Emotional Eating Is An Adaptive Behavior

by morty on September 7, 2011

NOTE: I’m sorry that I have not posted to this blog in the past couple of months. We have been busy creating new products and services that will help people transform their lives, including an on-line course to teach people how to eliminate beliefs on their own.

I intend to post information about this topic here on a regular basis that you will find useful. Please let me know what type of information you would find helpful.

A young woman lying on her couch eating chocolateSomeone with an emotional eating problem might be so focused on getting rid of the problem that they are not particularly concerned with why they have the problem. But understanding why they have the problem can provide them with clues on how to get rid of it.

A book I’ve had in my library for some time, The Eating Disorder Sourcebook, by Carolyn Costin, provides some really useful information on the needs that emotional eating fills for most sufferers.

Carolyn lists some common states of being for the eating disordered individual:

  • Low self-esteem
  • Diminished self-worth
  • Belief in the thinness myth
  • Need for distraction
  • Dichotomous (black or white) thinking
  • Feelings of emptiness
  • Quest for perfection
  • Desire to be special/unique
  • Need to be in control
  • Need for power
  • Desire for respect and admiration
  • Difficulty expressing feelings
  • Need for escape or a safe place to go
  • Lack of coping skills
  • Lack of trust in self and others
  • Terrified of not measuring up

She makes a few important points about this list that are worth noting:

“A person in one or more of the above states will naturally seek comfort for, alleviation of, or distraction from their feelings.” And eating when having these feelings is one of the best ways to cover up or be distracted from them.

“Eating disorder symptoms can be seen as behavioral manifestations of a disordered self.”

“… an eating disorder, for all the problems it creates, is an effort to cope, communicate, defend against, and even solve other problems. …

“… the adaptive function of an individual’s eating and weight-related behaviors must be discovered and replaced with healthier alternatives.”

Choosing “healthier alternatives” to emotional eating should only be the first step. The next steps should be eliminating the source of the problem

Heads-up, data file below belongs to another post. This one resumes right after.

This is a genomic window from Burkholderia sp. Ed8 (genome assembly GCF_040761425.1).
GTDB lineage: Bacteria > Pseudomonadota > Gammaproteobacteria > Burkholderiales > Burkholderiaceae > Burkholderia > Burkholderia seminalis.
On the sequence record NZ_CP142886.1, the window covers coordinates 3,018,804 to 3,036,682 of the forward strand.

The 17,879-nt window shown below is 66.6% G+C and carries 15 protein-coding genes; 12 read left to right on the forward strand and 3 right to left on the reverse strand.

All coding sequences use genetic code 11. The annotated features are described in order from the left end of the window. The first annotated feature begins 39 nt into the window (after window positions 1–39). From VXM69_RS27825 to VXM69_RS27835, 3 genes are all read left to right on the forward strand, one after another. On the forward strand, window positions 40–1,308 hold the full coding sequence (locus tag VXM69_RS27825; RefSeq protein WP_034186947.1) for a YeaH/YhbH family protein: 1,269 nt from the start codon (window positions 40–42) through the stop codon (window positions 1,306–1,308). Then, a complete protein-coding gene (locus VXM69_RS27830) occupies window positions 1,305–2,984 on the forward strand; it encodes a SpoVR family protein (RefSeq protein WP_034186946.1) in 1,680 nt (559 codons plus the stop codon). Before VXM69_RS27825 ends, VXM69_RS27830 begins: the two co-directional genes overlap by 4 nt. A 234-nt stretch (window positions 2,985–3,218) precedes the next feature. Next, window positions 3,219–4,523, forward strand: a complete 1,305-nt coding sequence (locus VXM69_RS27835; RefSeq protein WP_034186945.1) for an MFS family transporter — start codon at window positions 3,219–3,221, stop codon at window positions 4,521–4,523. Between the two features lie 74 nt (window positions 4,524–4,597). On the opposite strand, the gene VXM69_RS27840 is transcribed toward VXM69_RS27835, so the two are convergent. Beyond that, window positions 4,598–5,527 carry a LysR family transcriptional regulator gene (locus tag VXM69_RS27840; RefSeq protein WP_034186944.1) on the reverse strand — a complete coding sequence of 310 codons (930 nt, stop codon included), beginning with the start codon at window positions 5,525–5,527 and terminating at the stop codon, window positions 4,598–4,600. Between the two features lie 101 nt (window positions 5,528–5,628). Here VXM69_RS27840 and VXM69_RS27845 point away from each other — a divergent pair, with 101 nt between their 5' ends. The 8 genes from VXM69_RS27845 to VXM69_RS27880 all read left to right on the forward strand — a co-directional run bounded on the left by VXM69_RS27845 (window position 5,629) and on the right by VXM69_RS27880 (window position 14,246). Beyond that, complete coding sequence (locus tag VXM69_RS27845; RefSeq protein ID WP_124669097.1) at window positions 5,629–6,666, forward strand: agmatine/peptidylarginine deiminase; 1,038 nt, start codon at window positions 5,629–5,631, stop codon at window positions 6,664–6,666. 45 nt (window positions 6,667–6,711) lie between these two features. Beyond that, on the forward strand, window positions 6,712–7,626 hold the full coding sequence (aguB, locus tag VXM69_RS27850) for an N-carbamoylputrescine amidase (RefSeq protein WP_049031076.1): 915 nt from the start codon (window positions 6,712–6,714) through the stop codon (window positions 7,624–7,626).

There are three major approaches to treating eating disorders:

  • Psychodynamic
  • Cognitive behavioral
  • Disease/addiction

I would classify The Lefkoe Method as a type of psychodynamic approach, in that this approach argues that it is important to address and resolve the underlying causes for disordered behaviors. If that is not done, the problems may subside for a while, but usually return.

What do you think is the source of emotional eating? Please join the conversation below.

To find out more about how The Lefkoe Method can help you eliminate your emotional eating problem, please see my eBook, The Secret to Ending Overeating For Good. http://emotionaleatingreport.com.

Copyright © 2011 Morty Lefkoe

{ 9 comments… read them below or add one }

Treena Wynes September 7, 2011 at 2:47 am

My book, ***, introduces readers to the emotional-eating cycle and how to conquer it. We turn to foods to soothe, comfort and provide relief to intense feelings, low moods and boredom. As a Registered Social Worker, former bulimic and owner of a weight-loss counselling service, I help clients understand our emotional dependency on foods. Willpower and dieting are seen as the solution, however, they make the situation worse. Learn about root causes of emotional eating and how your brain and hormones are key players in food cravings and addiction.

Reply

Morty Lefkoe September 8, 2011 at 5:10 pm

Hi Treena,

Thanks for taking the time to post.

Did you have a chance to take a look at my eBook on emotional eating? How are our ideas the same and how different?

http://emotionaleatingreport.com

Thanks for the help you are giving people who really need it.

Love, Morty

Reply

paul September 7, 2011 at 9:58 am